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DOSE RESPONSE OF ORAL GRANISETRON IN PEDIATRIC STRABISMUS SURGERY

Munro, HM MD; D'Errico, CC DO; Tait, AR PhD; Voepel-Lewis, T MSN; Siewert, MJ BA; Wagner, DS PharmD

doi: 10.1097/00000539-199802001-00410
Abstracts of Posters Presented at the International Anesthesia Research Society; 72nd Clinical and Scientific Congress; Orlando, FL; March 7-11, 1998: Pediatric Anesthesia
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University of Michigan, Ann Arbor, MI 48109.

Abstract S412

Introduction: The 5-HT3 receptor antagonists ondansetron and granisetron have been shown to decrease post-op nausea and vomiting (PONV) in pediatric outpatient (OP) surgery [1,2], however they are expensive when used intravenously. Recently, preoperative oral ondansetron was shown to decrease PONV following tonsillectomy and at reduced cost [3]. This study was designed to determine the doseresponse relationship and cost effectiveness of preoperative oral granisetron in reducing PONV after pediatric OP strabismus surgery.

Methods: A randomized, double blind, placebo controlled trial studied 59 ASA 1-2 children aged 1-12 years undergoing strabismus surgery. With IRB approval and parental consent, children were allocated to receive either placebo, low dose (20 mcg/kg) or high dose (40 mcg/kg) granisetron 20 mins prior to induction. All patients received 0.1 ml/kg of the study drug orally. Anesthesia consisted of halothane/N (2) O induction, insertion of a LMA and maintenance with isoflurane/N2 O. Glycopyrrolate 10 mcg/kg IV, ketorolac 0.5 mg/kg IV and rectal acetaminophen 20 mg/kg were administered intra-op, and all children received fluids as per existing protocols. At the end of surgery the LMA was removed with the patient deep and the stomach was suctioned. Perioperative data was collected, post-op pain was treated with morphine 0.05 mg/kg IV and > 1 episode of emesis with metoclopramide 0.15 mg/kg IV. A phone call 24 hrs later inquired about PONV after discharge and the use of analgesics and antiemetics. Statistical analysis used Chi-square, unpaired t test and ANOVA.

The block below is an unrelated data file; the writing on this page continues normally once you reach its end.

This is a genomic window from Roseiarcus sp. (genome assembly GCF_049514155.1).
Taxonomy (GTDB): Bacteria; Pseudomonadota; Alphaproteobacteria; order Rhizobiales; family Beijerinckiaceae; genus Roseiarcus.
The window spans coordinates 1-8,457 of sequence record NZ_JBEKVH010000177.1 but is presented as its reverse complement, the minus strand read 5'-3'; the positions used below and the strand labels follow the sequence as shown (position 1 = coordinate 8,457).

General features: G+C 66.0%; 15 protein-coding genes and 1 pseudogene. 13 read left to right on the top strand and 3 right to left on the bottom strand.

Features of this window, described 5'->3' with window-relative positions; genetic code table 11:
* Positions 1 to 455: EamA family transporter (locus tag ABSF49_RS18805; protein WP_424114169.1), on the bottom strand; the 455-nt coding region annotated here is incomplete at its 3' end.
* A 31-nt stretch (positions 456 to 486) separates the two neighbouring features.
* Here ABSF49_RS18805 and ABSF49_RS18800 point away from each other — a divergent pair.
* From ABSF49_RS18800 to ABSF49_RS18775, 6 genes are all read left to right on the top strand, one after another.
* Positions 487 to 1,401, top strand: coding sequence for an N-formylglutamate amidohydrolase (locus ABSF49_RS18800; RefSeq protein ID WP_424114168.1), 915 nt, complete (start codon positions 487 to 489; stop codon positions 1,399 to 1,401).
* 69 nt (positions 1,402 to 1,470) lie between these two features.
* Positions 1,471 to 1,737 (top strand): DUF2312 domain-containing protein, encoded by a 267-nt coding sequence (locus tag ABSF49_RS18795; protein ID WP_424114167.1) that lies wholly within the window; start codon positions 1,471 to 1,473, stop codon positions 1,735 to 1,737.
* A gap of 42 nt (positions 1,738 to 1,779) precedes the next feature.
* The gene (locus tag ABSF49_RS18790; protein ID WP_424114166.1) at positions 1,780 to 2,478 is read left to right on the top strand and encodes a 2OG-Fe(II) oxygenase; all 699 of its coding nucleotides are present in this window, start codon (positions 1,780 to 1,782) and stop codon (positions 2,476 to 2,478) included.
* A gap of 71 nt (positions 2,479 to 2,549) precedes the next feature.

Results: The groups had similar demographic data, number of eyes or muscles operated on, length of anesthesia and surgery, fluid and analgesic requirements, and PACU stay. No patients were admitted due to prolonged post-op emesis. The incidence of PONV is shown below. (Table 1)

Table 1

Table 1

Discussion: Preoperative oral granisetron was effective in reducing the incidence of PONV following pediatric OP strabismus surgery. The granisetron syrup costs $15.58/mg and is slightly cheaper on a dose/kg basis than ondansetron ($2.18/mg). With a shelf-life of 2 weeks granisetron may make an economically attractive alternative in this high risk group of patients. A previous study [1] showed 40 mcg/kg IV (but not 10 mcg/kg IV) to be effective. In this study, an oral dose of 20 mcg/kg was as effective as 40 mcg/kg in decreasing both in-hospital emesis and emesis during the first 24 hours. This work suggests that 20 mcg/kg may be the optimal oral dose. Further studies are needed to compare selective 5-HT3 antagonists with other established antiemetics.

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REFERENCES

1. Anesthesiology 1996;85:1076-85
2. Anesthesiology 1995;82: 47-52
3. Anesth Analg 1996;82:558-62
© 1998 International Anesthesia Research Society